Evidence also suggests that people with chronic diseases, particularly with severe health conditions, are finding it difficult to recover from COVID-19. Overall, six percent of household members interviewed during the SHDS stated they were suffering from at least one chronic disease. As an indication of the number of people who seek the right medical attention for long-term diseases, only around five percent of people with at least one chronic disease sought treatment.
Additionally, Somalis with disabilities—who comprise around five percent of the population according to the SHDS findings—would need to take extra precautions to ensure they are able to stay safe from the virus.
The SHDS, which divided populations equally into levels of five wealth quintiles, states that around 90 percent of the nomadic population lives in the poorest households. Around 32 percent of rural populations live in the poorest conditions, whereas four percent of urban-dwellers live in poorest households. These impoverished communities, who are in most cases struggling for survival, and are burdened with other pressing priorities, will find it difficult to cover the financial costs related to isolation and visiting skilled health professionals for support.
The SHDS found that 19 percent of households had at least one household member sick in the month preceding the survey, 66 percent of whom sought advice or treatment
The SHDS collected information on whether household members sought advice or treatment for their health conditions. Of the households covered, 19 percent had at least one household member sick in the one month preceding the survey. Among these households, 66 percent sought advice or treatment for a sick household member. Of the households with a sick member, 71 percent in urban settings sought medical advice or treatment, in comparison to 64 percent of rural households and 31 percent of nomadic households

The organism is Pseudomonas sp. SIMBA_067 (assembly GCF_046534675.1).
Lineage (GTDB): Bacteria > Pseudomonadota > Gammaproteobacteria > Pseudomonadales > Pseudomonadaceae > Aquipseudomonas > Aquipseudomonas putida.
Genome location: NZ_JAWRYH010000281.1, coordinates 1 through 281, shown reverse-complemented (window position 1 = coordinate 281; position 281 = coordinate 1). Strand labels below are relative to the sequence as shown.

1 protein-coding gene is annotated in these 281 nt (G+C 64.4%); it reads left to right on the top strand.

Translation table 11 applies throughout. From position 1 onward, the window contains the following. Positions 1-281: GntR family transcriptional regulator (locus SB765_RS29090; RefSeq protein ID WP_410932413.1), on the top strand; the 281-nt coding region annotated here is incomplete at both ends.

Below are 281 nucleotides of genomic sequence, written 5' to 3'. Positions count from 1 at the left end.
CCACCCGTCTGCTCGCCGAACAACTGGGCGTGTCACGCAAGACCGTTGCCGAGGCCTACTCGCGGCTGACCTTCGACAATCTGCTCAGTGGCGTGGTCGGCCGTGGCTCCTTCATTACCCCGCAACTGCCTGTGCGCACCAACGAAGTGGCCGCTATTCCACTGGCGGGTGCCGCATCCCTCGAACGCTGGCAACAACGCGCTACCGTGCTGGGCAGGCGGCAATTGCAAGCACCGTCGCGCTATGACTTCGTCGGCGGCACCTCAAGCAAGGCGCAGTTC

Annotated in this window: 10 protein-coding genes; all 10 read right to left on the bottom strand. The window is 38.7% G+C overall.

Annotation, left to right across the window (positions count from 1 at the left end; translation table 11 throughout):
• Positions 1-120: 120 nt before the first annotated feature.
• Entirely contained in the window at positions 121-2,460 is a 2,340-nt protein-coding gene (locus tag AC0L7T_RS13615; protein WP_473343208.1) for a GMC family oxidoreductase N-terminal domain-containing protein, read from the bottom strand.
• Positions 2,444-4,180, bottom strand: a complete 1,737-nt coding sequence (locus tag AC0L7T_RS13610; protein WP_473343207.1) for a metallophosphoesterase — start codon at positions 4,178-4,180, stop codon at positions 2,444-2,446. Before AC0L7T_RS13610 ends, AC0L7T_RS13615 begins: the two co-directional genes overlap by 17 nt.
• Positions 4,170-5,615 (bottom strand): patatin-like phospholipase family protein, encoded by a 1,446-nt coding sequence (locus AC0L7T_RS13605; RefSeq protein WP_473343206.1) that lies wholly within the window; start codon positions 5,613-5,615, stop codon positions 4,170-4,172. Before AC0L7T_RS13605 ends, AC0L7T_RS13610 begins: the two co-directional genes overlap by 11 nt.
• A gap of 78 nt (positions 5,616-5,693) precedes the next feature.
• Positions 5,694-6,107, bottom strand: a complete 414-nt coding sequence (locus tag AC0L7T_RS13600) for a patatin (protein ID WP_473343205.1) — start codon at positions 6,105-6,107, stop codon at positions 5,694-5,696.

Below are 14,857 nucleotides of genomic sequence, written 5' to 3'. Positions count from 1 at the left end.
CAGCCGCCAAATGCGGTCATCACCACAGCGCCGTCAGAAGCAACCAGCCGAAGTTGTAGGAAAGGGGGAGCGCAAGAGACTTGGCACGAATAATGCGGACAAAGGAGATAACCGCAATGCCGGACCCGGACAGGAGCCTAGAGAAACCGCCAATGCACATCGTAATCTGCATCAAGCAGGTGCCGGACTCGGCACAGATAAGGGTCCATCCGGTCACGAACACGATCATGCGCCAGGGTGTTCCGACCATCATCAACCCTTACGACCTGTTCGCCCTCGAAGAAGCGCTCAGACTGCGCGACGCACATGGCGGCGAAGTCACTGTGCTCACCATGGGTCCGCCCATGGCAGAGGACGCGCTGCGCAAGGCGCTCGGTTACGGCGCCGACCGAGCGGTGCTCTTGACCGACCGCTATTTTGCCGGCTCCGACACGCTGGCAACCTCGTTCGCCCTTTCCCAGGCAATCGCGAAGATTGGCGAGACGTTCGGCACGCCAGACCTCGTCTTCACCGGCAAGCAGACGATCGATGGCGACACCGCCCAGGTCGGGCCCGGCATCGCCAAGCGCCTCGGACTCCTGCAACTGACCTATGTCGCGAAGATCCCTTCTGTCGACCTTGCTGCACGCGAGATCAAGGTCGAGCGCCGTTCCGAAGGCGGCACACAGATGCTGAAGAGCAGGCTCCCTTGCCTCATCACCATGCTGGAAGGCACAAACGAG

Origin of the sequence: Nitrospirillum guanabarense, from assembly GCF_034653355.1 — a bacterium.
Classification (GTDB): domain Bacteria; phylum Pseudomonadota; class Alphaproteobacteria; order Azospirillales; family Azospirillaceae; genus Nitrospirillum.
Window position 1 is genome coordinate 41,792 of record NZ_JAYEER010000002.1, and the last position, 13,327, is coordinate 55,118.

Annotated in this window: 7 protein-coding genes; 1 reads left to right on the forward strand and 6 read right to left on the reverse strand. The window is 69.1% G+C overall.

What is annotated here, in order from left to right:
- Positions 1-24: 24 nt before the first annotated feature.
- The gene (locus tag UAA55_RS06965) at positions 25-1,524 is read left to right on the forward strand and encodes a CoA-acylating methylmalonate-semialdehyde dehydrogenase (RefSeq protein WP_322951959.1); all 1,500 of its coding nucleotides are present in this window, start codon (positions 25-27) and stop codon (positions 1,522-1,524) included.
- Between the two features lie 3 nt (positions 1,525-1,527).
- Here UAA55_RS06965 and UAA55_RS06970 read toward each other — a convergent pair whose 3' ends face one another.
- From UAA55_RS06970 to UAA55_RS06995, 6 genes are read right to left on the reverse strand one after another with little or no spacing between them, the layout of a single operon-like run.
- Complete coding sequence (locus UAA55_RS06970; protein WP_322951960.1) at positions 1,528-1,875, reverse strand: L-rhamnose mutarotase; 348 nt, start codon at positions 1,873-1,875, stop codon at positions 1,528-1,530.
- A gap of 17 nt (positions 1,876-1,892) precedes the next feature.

Fifteen percent of household members who had been sick stated they had visited a government hospital for advice or treatments, as compared to 27 percent who had visited private hospitals, clinics or doctors.
In general, the patterns observed in health-seeking behaviour can be used to predict responses by household members who contract COVID-19.
Awareness of and attitudes towards diseases
By gaining insights into a population’s knowledge of and perceptions about highly stigmatized diseases, stakeholders can predict similar reactions towards diseases such as COVID-19, and devise effective strategies to mobilize societies to curb their spread.